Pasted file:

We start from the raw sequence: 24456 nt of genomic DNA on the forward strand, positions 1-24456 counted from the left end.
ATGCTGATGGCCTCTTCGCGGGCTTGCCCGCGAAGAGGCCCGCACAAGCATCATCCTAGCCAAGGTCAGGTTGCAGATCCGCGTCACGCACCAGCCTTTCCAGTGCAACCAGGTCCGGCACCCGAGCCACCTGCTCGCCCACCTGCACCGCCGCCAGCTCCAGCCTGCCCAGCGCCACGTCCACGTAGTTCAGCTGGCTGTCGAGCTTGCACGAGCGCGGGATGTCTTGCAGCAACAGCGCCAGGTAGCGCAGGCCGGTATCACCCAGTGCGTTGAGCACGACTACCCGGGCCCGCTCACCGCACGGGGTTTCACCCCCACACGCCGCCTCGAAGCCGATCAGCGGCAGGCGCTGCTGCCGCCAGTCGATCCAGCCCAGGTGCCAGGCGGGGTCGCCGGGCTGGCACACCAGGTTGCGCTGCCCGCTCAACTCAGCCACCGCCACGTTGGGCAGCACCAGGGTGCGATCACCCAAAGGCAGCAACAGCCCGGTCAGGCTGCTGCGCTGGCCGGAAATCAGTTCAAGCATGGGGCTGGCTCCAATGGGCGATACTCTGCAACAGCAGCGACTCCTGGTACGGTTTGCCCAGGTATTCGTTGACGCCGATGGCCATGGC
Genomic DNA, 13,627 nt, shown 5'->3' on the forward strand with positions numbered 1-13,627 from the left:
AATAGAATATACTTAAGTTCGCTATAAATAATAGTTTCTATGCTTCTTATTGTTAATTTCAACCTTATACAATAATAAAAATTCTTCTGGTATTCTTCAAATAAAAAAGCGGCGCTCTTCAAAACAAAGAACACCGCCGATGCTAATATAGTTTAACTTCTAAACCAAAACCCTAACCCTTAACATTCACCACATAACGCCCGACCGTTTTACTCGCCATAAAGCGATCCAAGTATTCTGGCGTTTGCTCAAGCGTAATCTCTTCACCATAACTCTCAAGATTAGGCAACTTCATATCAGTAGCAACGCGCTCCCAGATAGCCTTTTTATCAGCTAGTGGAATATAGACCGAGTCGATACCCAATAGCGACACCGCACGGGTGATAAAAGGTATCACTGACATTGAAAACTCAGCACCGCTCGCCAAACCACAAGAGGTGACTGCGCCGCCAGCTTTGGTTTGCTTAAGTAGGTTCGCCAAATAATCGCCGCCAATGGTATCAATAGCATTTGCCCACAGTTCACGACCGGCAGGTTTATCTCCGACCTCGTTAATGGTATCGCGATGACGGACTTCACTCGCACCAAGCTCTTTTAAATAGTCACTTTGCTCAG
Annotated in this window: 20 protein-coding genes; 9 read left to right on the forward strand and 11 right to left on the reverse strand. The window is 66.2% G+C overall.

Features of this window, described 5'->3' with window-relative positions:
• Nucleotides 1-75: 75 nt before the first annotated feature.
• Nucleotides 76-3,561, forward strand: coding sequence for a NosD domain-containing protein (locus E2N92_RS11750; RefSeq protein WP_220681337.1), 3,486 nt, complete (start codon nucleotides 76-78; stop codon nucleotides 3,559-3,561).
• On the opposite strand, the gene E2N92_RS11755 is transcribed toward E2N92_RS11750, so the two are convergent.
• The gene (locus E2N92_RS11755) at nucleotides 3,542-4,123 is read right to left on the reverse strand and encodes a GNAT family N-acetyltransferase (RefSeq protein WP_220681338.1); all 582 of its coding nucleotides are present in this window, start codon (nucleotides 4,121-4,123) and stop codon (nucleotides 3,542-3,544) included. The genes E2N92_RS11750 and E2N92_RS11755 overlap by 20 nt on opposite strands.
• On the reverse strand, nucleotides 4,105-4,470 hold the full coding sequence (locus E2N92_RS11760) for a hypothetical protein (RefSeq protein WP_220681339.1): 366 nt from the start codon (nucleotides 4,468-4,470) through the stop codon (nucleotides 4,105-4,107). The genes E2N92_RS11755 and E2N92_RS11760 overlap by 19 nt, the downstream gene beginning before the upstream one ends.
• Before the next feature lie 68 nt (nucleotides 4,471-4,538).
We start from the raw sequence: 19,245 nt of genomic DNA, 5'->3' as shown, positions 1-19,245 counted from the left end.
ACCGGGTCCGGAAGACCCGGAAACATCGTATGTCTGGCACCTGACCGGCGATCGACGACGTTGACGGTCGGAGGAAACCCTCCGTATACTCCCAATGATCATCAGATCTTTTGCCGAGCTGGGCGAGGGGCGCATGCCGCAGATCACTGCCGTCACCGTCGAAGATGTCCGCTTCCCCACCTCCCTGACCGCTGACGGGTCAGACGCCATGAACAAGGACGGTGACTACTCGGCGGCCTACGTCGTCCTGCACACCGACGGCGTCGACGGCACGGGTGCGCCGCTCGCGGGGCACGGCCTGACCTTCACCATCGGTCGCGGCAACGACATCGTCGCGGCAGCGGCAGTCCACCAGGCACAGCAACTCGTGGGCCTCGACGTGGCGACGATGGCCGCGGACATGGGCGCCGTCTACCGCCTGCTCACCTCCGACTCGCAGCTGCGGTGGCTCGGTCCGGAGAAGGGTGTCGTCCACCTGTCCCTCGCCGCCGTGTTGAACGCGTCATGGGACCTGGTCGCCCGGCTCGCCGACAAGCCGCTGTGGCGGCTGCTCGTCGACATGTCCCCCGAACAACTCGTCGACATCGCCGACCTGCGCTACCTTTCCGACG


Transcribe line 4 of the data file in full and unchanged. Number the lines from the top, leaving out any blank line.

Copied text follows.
AATAGAATATACTTAAGTTCGCTATAAATAATAGTTTCTATGCTTCTTATTGTTAATTTCAACCTTATACAATAATAAAAATTCTTCTGGTATTCTTCAAATAAAAAAGCGGCGCTCTTCAAAACAAAGAACACCGCCGATGCTAATATAGTTTAACTTCTAAACCAAAACCCTAACCCTTAACATTCACCACATAACGCCCGACCGTTTTACTCGCCATAAAGCGATCCAAGTATTCTGGCGTTTGCTCAAGCGTAATCTCTTCACCATAACTCTCAAGATTAGGCAACTTCATATCAGTAGCAACGCGCTCCCAGATAGCCTTTTTATCAGCTAGTGGAATATAGACCGAGTCGATACCCAATAGCGACACCGCACGGGTGATAAAAGGTATCACTGACATTGAAAACTCAGCACCGCTCGCCAAACCACAAGAGGTGACTGCGCCGCCAGCTTTGGTTTGCTTAAGTAGGTTCGCCAAATAATCGCCGCCAATGGTATCAATAGCATTTGCCCACAGTTCACGACCGGCAGGTTTATCTCCGACCTCGTTAATGGTATCGCGATGACGGACTTCACTCGCACCAAGCTCTTTTAAATAGTCACTTTGCTCAG